I could quote a few more Pauline verses that would be germane to all this and thereby generate the proverbial "gnashing of teeth". Of course, many will hasten to point out that Paul was a misogynist who got some basic things wrong because he was raised in a patriarchal society. Moreover, they'd argue that a lot of the stuff in his epistles is irrelevant to "modern needs" and must be filtered through the lens of the appropriate hermeneutics.

Sadly, the secular media embraces these examples of "Christianity" because their narrative is complementary to where the main-stream media believes an "enlightened society" should be heading. But are these examples truly faithful presentations of God's Word to the unbeliever and babe in Christ?

"Therefore take heed to yourselves and to all the flock, among which the Holy Spirit has made you overseers, to shepherd the church of God which He purchased with His own blood. For I know this, that after my departure savage wolves will come in among you, not sparing the flock. Also from among yourselves men will rise up, speaking perverse things, to draw away the disciples after themselves. Therefore watch, and remember that for three years I did not cease to warn everyone night and day with tears. Act 20:28-31

My brethren, let not many of you become teachers, knowing that we shall receive a stricter judgment. Jam 3:1

Speaking of hermeneutics, according to Gafney:

"Because of what all seminary professors, biblical scholars, seminary trained clergy and religious leaders and careful critical readers of scripture know: we all interpret everything we read or see, including (and not just) sacred texts. Yet there is a misperception that texts – especially religious texts – are independent of interpretation, that their meaning is whatever the literal text says, with no nuance or room for interpretation. And Those who get to say that the text means what it literally says to them, are those with power, frequently white, male, heterosexual, cis-gendered, able-bodied, frequently clergy (with or without seminary education depending on the tradition)."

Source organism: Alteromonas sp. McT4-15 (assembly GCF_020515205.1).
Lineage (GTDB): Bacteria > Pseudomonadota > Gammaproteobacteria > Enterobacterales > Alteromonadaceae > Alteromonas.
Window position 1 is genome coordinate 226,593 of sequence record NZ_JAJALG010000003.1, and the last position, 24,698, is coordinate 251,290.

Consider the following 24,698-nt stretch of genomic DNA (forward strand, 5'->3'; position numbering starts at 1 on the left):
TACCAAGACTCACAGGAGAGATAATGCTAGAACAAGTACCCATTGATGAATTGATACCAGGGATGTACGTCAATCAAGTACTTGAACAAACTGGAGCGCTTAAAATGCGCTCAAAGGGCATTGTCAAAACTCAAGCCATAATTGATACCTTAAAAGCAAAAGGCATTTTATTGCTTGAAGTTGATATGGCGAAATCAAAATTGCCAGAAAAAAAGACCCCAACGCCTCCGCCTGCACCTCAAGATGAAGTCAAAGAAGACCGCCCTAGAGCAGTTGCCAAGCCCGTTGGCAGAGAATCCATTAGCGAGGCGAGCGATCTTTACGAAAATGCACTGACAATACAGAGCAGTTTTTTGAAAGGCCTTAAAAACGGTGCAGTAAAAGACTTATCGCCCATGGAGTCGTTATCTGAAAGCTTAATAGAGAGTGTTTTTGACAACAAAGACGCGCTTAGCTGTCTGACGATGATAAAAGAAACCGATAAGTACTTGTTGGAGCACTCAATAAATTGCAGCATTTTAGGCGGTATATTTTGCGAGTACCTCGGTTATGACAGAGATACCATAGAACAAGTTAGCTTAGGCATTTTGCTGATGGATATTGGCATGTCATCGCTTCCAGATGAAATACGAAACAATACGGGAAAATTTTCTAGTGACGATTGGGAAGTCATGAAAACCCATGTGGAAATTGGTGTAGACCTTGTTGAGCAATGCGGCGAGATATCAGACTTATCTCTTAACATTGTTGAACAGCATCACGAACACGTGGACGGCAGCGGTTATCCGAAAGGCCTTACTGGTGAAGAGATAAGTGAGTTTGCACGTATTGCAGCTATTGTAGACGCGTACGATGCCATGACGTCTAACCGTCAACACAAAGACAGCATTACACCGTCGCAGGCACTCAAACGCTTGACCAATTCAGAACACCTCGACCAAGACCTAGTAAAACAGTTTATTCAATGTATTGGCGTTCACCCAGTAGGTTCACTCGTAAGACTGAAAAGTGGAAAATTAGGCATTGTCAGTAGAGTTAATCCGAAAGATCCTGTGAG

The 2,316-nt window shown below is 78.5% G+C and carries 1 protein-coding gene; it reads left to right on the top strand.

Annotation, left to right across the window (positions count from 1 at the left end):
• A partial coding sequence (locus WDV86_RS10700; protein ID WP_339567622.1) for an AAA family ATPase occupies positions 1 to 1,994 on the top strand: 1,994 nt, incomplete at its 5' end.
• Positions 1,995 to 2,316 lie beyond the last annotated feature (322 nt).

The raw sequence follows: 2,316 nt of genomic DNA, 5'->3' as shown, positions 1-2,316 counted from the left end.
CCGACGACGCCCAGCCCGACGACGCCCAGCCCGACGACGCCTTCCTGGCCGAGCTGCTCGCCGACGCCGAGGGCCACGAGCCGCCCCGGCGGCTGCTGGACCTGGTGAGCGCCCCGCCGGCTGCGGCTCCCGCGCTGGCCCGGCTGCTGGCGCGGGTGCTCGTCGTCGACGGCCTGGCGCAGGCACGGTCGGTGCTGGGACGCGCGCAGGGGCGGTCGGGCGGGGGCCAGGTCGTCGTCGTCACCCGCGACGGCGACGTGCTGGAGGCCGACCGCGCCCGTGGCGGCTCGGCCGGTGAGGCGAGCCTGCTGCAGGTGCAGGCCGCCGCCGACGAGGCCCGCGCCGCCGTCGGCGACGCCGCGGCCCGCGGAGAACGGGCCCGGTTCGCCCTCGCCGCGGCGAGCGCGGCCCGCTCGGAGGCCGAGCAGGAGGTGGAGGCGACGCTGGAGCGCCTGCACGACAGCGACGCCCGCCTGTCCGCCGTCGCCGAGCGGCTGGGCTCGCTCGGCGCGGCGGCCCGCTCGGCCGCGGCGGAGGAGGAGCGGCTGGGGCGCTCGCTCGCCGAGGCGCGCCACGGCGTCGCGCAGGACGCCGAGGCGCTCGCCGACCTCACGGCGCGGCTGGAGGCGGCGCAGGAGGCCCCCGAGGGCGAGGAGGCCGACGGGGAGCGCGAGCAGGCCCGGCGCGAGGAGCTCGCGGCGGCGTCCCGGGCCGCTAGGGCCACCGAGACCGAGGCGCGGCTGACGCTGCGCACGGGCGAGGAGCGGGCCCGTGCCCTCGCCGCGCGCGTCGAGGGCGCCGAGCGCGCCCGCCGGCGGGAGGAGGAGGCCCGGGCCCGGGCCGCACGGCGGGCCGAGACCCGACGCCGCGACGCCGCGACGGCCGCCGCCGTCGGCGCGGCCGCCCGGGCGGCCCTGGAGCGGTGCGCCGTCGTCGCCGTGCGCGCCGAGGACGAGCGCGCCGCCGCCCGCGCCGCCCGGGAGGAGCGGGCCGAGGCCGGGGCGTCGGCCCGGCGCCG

Are these people actually looking at the texts and sifting out subtle "nuances" that have "room for interpretation"? Or are they beginning with modern diversity-derived presuppositions, and then cherry-picking what they need from wherever they can in Scripture?

I recommend Dr. Robert L Thomas' "Evangelical Hermeneutics - The New Versus the Old". See especially chapters 13 and 14 (Evangelical Feminism & Evangelical Missiology) in regards to the subject of this blog. See Gary Gilley's book review HERE and also note the articles:

Redemptive-Movement Hermeneutics - Part 1 

Redemptive-Movement Hermeneutics - Part 2

Further reading:

Gods and Goddesses

Yahweh and Asherah (Michael Heiser)

Biblical Hermeneutics: Foundational Considerations 

The Hermeneutics of Evangelical Feminism